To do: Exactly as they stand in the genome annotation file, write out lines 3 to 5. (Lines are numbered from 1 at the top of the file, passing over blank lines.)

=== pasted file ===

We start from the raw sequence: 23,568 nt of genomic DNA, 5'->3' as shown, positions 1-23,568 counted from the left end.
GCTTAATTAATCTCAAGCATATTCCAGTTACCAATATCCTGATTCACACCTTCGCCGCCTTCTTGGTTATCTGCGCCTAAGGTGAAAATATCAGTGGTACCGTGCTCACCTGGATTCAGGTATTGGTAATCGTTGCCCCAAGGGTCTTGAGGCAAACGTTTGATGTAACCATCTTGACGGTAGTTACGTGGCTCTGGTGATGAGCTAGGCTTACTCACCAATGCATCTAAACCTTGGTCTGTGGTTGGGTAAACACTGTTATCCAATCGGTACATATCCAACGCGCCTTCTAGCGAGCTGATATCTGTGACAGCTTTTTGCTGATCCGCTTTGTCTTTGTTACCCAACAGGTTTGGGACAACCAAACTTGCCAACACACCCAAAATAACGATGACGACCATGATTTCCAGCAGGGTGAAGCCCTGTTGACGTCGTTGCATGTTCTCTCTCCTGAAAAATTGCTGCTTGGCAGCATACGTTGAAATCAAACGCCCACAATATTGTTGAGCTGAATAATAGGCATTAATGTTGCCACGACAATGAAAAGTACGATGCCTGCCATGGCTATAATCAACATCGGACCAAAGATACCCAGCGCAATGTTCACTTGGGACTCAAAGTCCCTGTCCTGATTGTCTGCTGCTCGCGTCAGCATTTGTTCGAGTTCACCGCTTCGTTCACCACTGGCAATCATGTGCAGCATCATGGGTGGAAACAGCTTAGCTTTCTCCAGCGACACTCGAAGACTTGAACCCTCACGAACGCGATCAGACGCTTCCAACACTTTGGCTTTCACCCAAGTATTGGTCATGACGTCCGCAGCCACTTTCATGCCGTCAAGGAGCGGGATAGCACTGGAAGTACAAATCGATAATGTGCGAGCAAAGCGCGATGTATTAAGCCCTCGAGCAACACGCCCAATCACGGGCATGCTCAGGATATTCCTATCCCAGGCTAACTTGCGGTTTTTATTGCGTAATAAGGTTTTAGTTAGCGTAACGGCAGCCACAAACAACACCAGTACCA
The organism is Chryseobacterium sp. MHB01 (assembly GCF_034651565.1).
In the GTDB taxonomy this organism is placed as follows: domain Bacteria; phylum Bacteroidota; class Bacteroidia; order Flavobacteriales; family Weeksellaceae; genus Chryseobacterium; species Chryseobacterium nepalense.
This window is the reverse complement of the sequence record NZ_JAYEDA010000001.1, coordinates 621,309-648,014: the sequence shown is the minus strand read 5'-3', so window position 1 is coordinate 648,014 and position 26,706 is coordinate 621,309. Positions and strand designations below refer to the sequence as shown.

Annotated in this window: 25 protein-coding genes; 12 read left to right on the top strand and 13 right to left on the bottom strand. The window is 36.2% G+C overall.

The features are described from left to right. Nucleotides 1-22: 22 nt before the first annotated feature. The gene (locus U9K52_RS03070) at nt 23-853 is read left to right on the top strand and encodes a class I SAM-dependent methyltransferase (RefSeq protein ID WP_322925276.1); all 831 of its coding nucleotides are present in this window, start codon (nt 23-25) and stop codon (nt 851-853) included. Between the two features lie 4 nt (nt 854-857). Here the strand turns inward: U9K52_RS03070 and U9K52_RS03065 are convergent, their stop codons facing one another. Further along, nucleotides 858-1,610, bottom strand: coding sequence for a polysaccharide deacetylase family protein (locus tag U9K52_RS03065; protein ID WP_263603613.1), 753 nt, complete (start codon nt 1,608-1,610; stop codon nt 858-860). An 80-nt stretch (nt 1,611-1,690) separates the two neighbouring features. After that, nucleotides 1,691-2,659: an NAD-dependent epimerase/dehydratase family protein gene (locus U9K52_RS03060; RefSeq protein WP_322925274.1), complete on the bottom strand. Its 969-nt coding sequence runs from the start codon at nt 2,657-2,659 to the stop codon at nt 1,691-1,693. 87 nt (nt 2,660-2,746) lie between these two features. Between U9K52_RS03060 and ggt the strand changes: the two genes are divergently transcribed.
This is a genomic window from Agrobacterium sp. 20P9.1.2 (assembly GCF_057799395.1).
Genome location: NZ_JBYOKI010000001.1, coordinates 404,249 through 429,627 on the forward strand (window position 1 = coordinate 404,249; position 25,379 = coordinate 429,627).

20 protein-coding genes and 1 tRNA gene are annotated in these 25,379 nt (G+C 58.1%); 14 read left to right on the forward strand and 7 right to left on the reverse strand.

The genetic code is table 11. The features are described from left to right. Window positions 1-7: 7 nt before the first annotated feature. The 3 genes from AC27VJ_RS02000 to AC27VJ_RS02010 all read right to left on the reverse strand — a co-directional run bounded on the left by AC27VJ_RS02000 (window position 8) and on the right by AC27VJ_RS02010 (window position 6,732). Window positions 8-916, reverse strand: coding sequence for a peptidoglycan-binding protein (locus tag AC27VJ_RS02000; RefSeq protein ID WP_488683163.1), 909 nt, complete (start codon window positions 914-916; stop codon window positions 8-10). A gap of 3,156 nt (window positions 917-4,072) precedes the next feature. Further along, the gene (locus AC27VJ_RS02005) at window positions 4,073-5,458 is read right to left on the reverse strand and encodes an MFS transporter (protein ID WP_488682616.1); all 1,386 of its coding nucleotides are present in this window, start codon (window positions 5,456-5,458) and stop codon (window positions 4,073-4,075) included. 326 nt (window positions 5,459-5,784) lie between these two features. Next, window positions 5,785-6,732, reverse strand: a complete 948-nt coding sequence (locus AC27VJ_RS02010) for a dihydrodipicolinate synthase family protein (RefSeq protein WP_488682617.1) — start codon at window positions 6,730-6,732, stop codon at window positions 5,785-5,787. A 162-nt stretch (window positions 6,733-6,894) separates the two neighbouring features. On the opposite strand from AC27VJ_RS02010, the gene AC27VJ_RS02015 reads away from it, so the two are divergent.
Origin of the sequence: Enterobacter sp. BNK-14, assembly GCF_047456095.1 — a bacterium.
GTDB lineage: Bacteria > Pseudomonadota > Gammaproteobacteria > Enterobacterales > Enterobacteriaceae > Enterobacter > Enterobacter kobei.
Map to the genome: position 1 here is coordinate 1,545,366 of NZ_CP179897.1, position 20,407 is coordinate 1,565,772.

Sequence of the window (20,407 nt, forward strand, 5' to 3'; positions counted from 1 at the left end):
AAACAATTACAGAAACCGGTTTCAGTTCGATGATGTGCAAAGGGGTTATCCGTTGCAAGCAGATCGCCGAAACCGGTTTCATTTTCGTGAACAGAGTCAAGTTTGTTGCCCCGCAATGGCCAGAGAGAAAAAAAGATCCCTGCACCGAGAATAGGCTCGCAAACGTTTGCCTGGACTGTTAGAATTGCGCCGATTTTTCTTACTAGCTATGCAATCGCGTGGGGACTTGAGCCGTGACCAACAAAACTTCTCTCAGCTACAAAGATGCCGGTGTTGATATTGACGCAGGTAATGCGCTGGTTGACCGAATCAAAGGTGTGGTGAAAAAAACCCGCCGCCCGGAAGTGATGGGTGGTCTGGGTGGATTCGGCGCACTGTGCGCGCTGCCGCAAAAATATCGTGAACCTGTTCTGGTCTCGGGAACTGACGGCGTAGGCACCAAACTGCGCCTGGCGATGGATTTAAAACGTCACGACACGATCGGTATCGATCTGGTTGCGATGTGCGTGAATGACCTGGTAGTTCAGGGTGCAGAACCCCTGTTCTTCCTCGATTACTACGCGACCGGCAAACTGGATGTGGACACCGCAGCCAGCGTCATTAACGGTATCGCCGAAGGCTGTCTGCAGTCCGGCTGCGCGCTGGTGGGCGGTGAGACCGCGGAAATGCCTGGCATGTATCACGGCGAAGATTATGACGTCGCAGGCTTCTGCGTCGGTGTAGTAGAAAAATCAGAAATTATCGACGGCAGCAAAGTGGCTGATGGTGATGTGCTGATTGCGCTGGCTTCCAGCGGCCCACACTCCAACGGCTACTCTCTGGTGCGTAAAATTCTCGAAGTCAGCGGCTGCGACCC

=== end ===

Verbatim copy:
The organism is Chryseobacterium sp. MHB01 (assembly GCF_034651565.1).
In the GTDB taxonomy this organism is placed as follows: domain Bacteria; phylum Bacteroidota; class Bacteroidia; order Flavobacteriales; family Weeksellaceae; genus Chryseobacterium; species Chryseobacterium nepalense.
This window is the reverse complement of the sequence record NZ_JAYEDA010000001.1, coordinates 621,309-648,014: the sequence shown is the minus strand read 5'-3', so window position 1 is coordinate 648,014 and position 26,706 is coordinate 621,309. Positions and strand designations below refer to the sequence as shown.